All Categories


Found 13 Results

Letter to EPA on Coal Combustion Residuals

Issue: air pollution | coal | environment & health | federal government

Type: letter to policymaker

Letter signed by PSR and partner groups asking the Environmental Protection Agency to extend by 30 days the comment period for the Interim Final Guidance for State Coal Combustion Residuals Permit Programs.


PSR Expert Testimony on Coal Ash

Issue: coal | environment & health | toxic chemicals

Type: testimony

Chesapeake PSR is suing the EPA over a proposed delay in a rule that slashes coal ash waste discharges into rivers and streams. PSR National Environment & Health Director Barbara Gottlieb gave expert testimony on the health impacts of coal ash disposal.


PSR Policy on Carbon Pricing

Issue: air pollution | children's health | climate change | coal | environment & health | environmental justice | renewable energy

Type: policy statement

PSR recommends a Price on Carbon applied to Fossil Fuels as a Tool to Help Prevent Global Climate Catastrophe Statement: Physicians for Social Responsibility urges the United States to adopt a carbon price on fossil fuels to control global emissions of carbon dioxide and methane, the chief causes of global climate change. Background: The Intergovernmental …

Read More


Heat Advisory: Protecting Health on a Warming Planet

Issue: air pollution | climate change | coal | environment & health

Type: book review

Dr. Alan Lockwood, PSR senior scientist on coal and climate change, has written a new book, Heat Advisory: Protecting Health on a Warming Planet, published by MIT Press. Drawing on peer-reviewed scientific and medical research, Dr. Lockwood meticulously details the symptoms of climate change and their medical side effects. He also calls for “preventive medicine,” explaining …

Read More


Selling Our Health Down the River

Issue: coal | environment & health | federal government | safe food & water | toxic chemicals

Type: report

Why EPA Needs to Finalize the Strongest Rule to Stop Water Pollution from Power Plants The Environmental Protection Agency recently set the first federal limits on how much arsenic, mercury, selenium, nitrogen and other toxic metals coal-fired power plants can discharge into streams and rivers. PSR coauthored this report in June 2015 documenting the need …

Read More


The Silent Epidemic: Coal and the Hidden Threat to Health

Issue: coal | environment & health

Type: book review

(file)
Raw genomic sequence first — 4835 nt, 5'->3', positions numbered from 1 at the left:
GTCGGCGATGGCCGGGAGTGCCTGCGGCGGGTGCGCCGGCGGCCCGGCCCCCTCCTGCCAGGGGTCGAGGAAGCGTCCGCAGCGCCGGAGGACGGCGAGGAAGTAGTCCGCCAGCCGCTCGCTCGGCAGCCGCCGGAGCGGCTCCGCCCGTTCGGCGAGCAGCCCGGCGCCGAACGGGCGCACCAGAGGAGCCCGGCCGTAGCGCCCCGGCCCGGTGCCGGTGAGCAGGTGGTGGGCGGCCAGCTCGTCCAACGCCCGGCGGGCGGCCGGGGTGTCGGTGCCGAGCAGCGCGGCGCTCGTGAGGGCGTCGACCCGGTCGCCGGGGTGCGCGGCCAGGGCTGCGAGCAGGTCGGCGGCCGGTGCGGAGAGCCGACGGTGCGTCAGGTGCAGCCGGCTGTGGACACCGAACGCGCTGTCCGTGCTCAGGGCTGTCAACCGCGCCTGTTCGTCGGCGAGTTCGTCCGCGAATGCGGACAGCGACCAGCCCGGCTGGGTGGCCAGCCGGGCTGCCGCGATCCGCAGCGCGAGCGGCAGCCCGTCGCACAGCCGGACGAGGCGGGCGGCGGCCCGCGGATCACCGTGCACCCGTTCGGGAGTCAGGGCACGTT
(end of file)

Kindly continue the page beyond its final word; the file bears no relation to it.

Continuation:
About the Book: In The Silent Epidemic, Alan Lockwood, a physician, describes and documents the impacts of the coal fuel cycle on human health. Lockwood’s comprehensive treatment examines every aspect of coal, from its complex chemical makeup to details of mining, transporting, burning, and disposal—each of which generates significant health concerns. He explains the impact …

Read More


Chromium Fact Sheet

Issue: coal | environment & health | toxic chemicals

Type: fact sheet

A brief overview of the dangers to health from hexavalent chromium in coal ash.


Big Issues in Coal Ash Disposal

Issue: coal | environment & health

Type: fact sheet

The Environmental Protection Agency is currently receiving public comments on its proposed regulations for coal ash handling and disposal. PSR strongly supports the option called “Subtitle C,” which would create uniform, federally enforceable standards that would greatly strengthen protections for human health.


Coal Ash: The Toxic Threat to Our Health and Environment

Issue: coal | environment & health | toxic chemicals

Type: report

Coal ash, one of the dirtiest secrets in American energy production, burst into the U.S. consciousness three days before Christmas, 2008 when an earthen wall holding back a huge coal ash disposal pond failed at the coal-fired power plant in Kingston, Tennessee. The 40-acre pond spilled more than 1 billion gallons of coal ash slurry …

Read More


Coal Ash Toxics: Damaging to Human Health

Issue: coal | environment & health | toxic chemicals

Type: fact sheet

The toxic substances found in coal ash can inflict grave damage to the human body and the environment. These substances have been shown to escape from some coal ash disposal sites, contaminating the air, land, surface waters, and/or underground aquifers that feed drinking water wells.